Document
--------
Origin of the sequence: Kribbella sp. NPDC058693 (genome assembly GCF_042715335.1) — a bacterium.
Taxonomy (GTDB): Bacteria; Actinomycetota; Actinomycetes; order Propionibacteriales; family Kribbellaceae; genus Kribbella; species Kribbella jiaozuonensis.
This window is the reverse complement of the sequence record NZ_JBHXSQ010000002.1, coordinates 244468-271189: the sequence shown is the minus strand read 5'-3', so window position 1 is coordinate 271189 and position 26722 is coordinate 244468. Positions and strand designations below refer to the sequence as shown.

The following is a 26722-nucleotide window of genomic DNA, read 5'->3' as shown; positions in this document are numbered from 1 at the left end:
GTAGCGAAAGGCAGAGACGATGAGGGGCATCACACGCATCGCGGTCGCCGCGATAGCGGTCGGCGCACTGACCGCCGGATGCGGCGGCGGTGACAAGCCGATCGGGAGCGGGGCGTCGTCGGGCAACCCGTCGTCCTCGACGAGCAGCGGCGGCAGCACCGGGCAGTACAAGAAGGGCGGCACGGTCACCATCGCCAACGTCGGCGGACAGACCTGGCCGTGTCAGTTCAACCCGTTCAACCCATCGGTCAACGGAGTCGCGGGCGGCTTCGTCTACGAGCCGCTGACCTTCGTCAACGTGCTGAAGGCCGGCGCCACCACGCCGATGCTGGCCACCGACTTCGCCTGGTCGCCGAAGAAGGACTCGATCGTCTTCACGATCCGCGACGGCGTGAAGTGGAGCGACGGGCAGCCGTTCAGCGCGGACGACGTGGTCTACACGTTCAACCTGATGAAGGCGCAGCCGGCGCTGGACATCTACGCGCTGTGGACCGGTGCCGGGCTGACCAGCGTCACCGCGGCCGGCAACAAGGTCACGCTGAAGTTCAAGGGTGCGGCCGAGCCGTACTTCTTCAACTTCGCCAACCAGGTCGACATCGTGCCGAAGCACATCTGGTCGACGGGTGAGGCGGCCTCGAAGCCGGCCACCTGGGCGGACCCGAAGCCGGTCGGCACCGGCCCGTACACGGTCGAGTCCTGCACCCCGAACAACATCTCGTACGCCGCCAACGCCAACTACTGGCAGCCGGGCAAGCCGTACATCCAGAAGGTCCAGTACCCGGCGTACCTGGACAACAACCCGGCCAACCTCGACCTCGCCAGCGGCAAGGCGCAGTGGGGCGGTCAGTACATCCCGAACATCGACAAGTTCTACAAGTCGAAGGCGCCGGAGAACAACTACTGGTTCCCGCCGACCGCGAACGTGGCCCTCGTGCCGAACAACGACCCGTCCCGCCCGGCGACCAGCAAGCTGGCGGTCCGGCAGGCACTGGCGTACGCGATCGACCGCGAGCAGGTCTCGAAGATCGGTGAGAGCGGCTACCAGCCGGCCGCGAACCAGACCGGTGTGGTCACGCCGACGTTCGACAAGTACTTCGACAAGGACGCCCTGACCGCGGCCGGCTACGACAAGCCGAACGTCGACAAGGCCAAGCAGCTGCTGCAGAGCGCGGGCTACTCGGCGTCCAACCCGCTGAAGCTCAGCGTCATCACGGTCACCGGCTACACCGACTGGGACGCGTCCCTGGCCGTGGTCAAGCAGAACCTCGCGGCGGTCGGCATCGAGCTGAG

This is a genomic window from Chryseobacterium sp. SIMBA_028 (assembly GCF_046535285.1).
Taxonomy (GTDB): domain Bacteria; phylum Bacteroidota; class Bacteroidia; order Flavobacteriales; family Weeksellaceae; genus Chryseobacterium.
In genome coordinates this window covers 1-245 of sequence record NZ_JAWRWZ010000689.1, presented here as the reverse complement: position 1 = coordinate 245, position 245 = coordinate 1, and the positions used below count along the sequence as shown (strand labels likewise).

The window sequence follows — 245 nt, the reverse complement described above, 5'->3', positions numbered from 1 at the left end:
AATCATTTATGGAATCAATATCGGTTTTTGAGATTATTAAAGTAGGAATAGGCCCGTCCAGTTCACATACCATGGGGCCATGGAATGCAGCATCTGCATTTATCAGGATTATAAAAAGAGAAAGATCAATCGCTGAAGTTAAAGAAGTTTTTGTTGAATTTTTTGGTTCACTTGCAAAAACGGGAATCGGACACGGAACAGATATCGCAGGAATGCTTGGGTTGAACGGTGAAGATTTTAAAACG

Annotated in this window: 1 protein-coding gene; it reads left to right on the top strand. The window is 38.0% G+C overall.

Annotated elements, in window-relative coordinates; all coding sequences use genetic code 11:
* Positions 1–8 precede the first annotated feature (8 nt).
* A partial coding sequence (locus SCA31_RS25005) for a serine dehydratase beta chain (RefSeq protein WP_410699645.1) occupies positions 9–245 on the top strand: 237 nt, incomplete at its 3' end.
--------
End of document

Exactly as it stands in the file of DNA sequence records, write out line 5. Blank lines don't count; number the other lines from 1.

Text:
GTAGCGAAAGGCAGAGACGATGAGGGGCATCACACGCATCGCGGTCGCCGCGATAGCGGTCGGCGCACTGACCGCCGGATGCGGCGGCGGTGACAAGCCGATCGGGAGCGGGGCGTCGTCGGGCAACCCGTCGTCCTCGACGAGCAGCGGCGGCAGCACCGGGCAGTACAAGAAGGGCGGCACGGTCACCATCGCCAACGTCGGCGGACAGACCTGGCCGTGTCAGTTCAACCCGTTCAACCCATCGGTCAACGGAGTCGCGGGCGGCTTCGTCTACGAGCCGCTGACCTTCGTCAACGTGCTGAAGGCCGGCGCCACCACGCCGATGCTGGCCACCGACTTCGCCTGGTCGCCGAAGAAGGACTCGATCGTCTTCACGATCCGCGACGGCGTGAAGTGGAGCGACGGGCAGCCGTTCAGCGCGGACGACGTGGTCTACACGTTCAACCTGATGAAGGCGCAGCCGGCGCTGGACATCTACGCGCTGTGGACCGGTGCCGGGCTGACCAGCGTCACCGCGGCCGGCAACAAGGTCACGCTGAAGTTCAAGGGTGCGGCCGAGCCGTACTTCTTCAACTTCGCCAACCAGGTCGACATCGTGCCGAAGCACATCTGGTCGACGGGTGAGGCGGCCTCGAAGCCGGCCACCTGGGCGGACCCGAAGCCGGTCGGCACCGGCCCGTACACGGTCGAGTCCTGCACCCCGAACAACATCTCGTACGCCGCCAACGCCAACTACTGGCAGCCGGGCAAGCCGTACATCCAGAAGGTCCAGTACCCGGCGTACCTGGACAACAACCCGGCCAACCTCGACCTCGCCAGCGGCAAGGCGCAGTGGGGCGGTCAGTACATCCCGAACATCGACAAGTTCTACAAGTCGAAGGCGCCGGAGAACAACTACTGGTTCCCGCCGACCGCGAACGTGGCCCTCGTGCCGAACAACGACCCGTCCCGCCCGGCGACCAGCAAGCTGGCGGTCCGGCAGGCACTGGCGTACGCGATCGACCGCGAGCAGGTCTCGAAGATCGGTGAGAGCGGCTACCAGCCGGCCGCGAACCAGACCGGTGTGGTCACGCCGACGTTCGACAAGTACTTCGACAAGGACGCCCTGACCGCGGCCGGCTACGACAAGCCGAACGTCGACAAGGCCAAGCAGCTGCTGCAGAGCGCGGGCTACTCGGCGTCCAACCCGCTGAAGCTCAGCGTCATCACGGTCACCGGCTACACCGACTGGGACGCGTCCCTGGCCGTGGTCAAGCAGAACCTCGCGGCGGTCGGCATCGAGCTGAG